You can tell an article is good (and well-researched, and generally worthy of approval) when it quotes this blog (at least, if it does so approvingly!)
However, this one (by Andrew, who also blogs at CTS Reviews) also set me thinking of the other side of the coin: the claim by abortion providers to offer non-directional counselling (a claim the article mentions but does not delve into).
For Rogers' method to work (and I think almost any therapeutic counselling, the bogus claims of NLP notwithstanding) requires several sessions and the passage of time between them. Clearly, in the context of a single 'counselling' session in an abortion clinic, that is not available.
Moreover, the setting and context are not conducive to a non-directive approach, as both the woman and the counsellor enter the session with clear assumptions of the likely outcome, and in the case of the counsellor, a probable bias in favour of a particular outcome (or she would not be working for an abortion provider). To put that at its mildest, that will be a view that abortion is a potential good solution for the woman.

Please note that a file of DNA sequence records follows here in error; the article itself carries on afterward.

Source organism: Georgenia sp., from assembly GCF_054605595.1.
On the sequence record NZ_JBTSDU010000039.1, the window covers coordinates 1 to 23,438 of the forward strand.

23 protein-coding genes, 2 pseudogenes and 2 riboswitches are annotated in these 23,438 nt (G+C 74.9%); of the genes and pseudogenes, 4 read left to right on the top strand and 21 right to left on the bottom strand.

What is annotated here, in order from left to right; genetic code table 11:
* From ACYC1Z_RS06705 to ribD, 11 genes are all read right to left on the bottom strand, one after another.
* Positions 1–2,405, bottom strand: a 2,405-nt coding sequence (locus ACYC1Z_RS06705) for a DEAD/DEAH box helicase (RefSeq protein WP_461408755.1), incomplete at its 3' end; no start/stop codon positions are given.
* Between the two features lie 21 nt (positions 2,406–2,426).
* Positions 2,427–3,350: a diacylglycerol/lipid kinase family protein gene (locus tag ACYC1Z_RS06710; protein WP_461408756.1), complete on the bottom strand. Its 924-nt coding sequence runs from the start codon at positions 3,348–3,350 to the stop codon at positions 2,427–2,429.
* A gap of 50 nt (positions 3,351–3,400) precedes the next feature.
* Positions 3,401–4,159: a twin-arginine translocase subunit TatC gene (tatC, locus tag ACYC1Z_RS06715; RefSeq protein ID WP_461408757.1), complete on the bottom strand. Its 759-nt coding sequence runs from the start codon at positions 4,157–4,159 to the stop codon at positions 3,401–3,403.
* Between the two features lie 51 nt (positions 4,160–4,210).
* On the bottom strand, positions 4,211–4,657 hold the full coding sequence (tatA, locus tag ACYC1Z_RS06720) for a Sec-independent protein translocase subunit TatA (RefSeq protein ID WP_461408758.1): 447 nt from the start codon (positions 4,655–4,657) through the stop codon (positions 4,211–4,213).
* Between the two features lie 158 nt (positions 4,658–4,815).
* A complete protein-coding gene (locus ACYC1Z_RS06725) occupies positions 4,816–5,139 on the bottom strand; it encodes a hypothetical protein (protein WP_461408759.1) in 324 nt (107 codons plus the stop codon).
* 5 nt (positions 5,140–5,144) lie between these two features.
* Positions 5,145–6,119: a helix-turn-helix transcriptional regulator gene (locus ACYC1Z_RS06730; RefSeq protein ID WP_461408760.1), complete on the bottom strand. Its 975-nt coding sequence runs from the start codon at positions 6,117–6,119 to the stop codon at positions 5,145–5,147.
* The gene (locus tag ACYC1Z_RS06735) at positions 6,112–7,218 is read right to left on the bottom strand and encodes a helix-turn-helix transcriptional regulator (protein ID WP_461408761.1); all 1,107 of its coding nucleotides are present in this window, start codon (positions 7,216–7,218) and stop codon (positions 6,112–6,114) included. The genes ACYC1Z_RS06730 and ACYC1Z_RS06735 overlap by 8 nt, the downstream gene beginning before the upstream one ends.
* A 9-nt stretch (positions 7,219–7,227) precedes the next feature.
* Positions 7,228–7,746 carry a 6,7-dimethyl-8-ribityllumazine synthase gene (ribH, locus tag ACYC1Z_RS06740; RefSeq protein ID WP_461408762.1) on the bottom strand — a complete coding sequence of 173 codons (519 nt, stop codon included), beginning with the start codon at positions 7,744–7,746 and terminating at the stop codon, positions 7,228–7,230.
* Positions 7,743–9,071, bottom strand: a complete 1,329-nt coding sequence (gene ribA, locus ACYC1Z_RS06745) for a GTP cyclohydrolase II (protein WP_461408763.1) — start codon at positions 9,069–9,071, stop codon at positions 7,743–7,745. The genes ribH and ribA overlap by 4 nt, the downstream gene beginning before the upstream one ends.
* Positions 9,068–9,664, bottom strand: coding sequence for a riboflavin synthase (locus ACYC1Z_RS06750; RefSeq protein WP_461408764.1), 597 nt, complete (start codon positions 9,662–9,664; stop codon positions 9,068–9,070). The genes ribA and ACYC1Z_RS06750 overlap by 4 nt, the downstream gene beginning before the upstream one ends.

The issue of the urgency of the decision is a real problem: people's reaction to unwanted change is complex and unfolds over time: disbelief, shock, anger, denial, and hopelessness are all reactions that arise - and can be worked through over time. We all know that many an unwanted pregnancy has resulted in many a much-loved child. A decision made in a hurry may often be repented later.
For all the questioning of Life's policy in the article, it should be noted in their favour that they will always make time to support a woman through this storm of emotional responses: as much time and as many sessions as a woman wants. That is a claim the abortion-providers certainly cannot make.
The Church's Cold War - I was reading today about Raymond Aron's post-war work *Le Grand Schisme*. Aron was a leading French intellectual who stood not for any extreme but rather...
1 hour ago